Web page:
Comments on Uniform of 23rd Regiment of Foot.
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Comments on Uniform of 23rd Regiment of Foot

NOTE: These comments are discussion of this source by individual members of the history committee and do not represent consensus of the committee, nor necessarily the final conclusions of the member making the comments.

Jay Callaham, callaham:

Okay - having done some research on the 23d:


[This] is a shot of the mannequin that was donated by the recreated regiment to the Regimental Museum in Caernarfon Castle, Wales. By the way - the cap plate on that cap was donated by ME. I wore it for many years in that group before becoming a Guardsman.


AUGUST 15, 1780 (War Office Dorchester (Carleton) Papers, PRO 30.55:25 No. 2967)

Sir. (Gen. Clinton)

I have the honour to send you the enclosed List of Regiments belonging to the Army under your Command for which Clothing for the present year has been shipped on board the Prince George Transport. . . . (signed)

C. Jenkinson.

Return of Clothing etc, shipped on board the Prince George Transport for His Majesty's British Forces in North America, Commanded by Sir Henry Clinton and compleated 10th August 1780. N.B. Hats only are sent for the 23d Reg't, the Commanding Officer having reported to their Agent from North America sufficient of other Articles in Store. . .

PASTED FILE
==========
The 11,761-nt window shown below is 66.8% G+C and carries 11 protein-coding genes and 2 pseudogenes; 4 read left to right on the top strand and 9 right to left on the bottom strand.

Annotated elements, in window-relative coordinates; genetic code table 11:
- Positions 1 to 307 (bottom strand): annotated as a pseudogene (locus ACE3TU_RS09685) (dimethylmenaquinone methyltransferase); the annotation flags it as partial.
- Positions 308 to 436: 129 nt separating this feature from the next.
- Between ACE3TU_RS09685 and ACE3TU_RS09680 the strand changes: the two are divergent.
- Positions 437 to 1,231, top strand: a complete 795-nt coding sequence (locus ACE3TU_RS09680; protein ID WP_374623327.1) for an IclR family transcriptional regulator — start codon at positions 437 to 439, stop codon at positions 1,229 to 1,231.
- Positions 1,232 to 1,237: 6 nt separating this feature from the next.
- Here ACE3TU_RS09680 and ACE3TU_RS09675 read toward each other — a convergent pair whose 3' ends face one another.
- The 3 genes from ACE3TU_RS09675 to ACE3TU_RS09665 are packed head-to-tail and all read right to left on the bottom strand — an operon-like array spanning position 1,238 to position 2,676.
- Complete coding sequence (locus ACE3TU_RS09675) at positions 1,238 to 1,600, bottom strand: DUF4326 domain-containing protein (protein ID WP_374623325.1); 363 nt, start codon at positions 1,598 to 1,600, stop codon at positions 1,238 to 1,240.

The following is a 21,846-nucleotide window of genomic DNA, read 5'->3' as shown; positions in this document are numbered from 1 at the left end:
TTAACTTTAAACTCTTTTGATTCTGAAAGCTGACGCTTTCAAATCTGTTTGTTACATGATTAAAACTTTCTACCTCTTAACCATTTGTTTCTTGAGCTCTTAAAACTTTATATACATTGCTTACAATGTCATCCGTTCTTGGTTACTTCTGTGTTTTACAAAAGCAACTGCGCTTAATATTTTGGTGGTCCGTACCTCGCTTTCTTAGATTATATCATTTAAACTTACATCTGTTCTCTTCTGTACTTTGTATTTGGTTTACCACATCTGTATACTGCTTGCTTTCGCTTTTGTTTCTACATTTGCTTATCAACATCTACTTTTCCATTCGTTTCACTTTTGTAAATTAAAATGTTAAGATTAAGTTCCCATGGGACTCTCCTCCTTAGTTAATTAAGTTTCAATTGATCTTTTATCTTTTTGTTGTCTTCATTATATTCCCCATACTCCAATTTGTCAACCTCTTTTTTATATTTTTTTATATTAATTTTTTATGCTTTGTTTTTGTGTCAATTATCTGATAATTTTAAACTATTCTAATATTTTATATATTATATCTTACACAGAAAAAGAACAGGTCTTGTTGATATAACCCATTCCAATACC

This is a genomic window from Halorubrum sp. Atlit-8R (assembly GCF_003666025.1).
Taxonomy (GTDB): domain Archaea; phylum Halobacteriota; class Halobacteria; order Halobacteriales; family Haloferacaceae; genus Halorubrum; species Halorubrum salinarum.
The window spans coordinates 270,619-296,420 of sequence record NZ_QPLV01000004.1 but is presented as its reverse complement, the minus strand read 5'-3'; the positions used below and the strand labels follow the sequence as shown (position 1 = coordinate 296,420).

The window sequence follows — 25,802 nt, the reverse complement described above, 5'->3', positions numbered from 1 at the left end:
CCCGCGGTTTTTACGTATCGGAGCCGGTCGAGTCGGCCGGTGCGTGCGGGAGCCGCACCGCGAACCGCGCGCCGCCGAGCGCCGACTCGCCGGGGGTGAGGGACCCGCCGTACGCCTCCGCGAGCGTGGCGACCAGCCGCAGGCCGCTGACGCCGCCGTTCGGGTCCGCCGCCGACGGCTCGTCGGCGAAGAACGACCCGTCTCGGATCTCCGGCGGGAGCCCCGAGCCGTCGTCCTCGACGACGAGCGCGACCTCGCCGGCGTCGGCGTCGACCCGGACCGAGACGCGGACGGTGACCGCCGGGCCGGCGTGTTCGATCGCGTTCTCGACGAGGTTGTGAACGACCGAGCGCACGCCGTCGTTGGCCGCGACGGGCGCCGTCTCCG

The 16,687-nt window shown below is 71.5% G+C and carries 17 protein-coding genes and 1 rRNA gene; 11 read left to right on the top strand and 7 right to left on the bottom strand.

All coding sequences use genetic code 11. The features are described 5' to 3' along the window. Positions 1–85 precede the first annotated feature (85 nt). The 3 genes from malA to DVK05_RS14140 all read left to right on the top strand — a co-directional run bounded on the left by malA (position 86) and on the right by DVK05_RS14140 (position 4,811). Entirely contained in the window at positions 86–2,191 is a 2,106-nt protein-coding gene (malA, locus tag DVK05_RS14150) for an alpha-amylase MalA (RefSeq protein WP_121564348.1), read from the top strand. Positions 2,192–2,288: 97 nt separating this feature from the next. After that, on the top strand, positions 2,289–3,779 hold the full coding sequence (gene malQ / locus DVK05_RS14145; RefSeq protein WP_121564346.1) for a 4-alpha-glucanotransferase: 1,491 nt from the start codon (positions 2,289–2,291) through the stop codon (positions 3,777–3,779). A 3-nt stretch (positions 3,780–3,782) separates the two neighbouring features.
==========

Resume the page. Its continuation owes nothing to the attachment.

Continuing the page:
So, they were wearing HATS, not the Fusilier caps, at least some of the time. What those hats looked like is subject to conjecture. Don Troiani did the painting of Cowpens showing the 7th Foot, Royal Fusiliers, in cocked hats and brown trousers if memory serves. That was based on some information from Jim Kochan and other sources. All three Fusilier regiments used the same regimental agents and what one did, the others seemed to do. There's no question that a lot of units had brown trousers in the Southern campaign. The Guards did and the 33d did as well as others.


John Maass, fusiliercolumbus.rr:

At the webpage Capt. Grey Grove's Coy of Royal Welch Fusiliers, there is a depiction of a RWF 23rd Regt. officer from the mid-1770s. This would be more accurate for our time period than the [Seven Years War] image on the Camden site.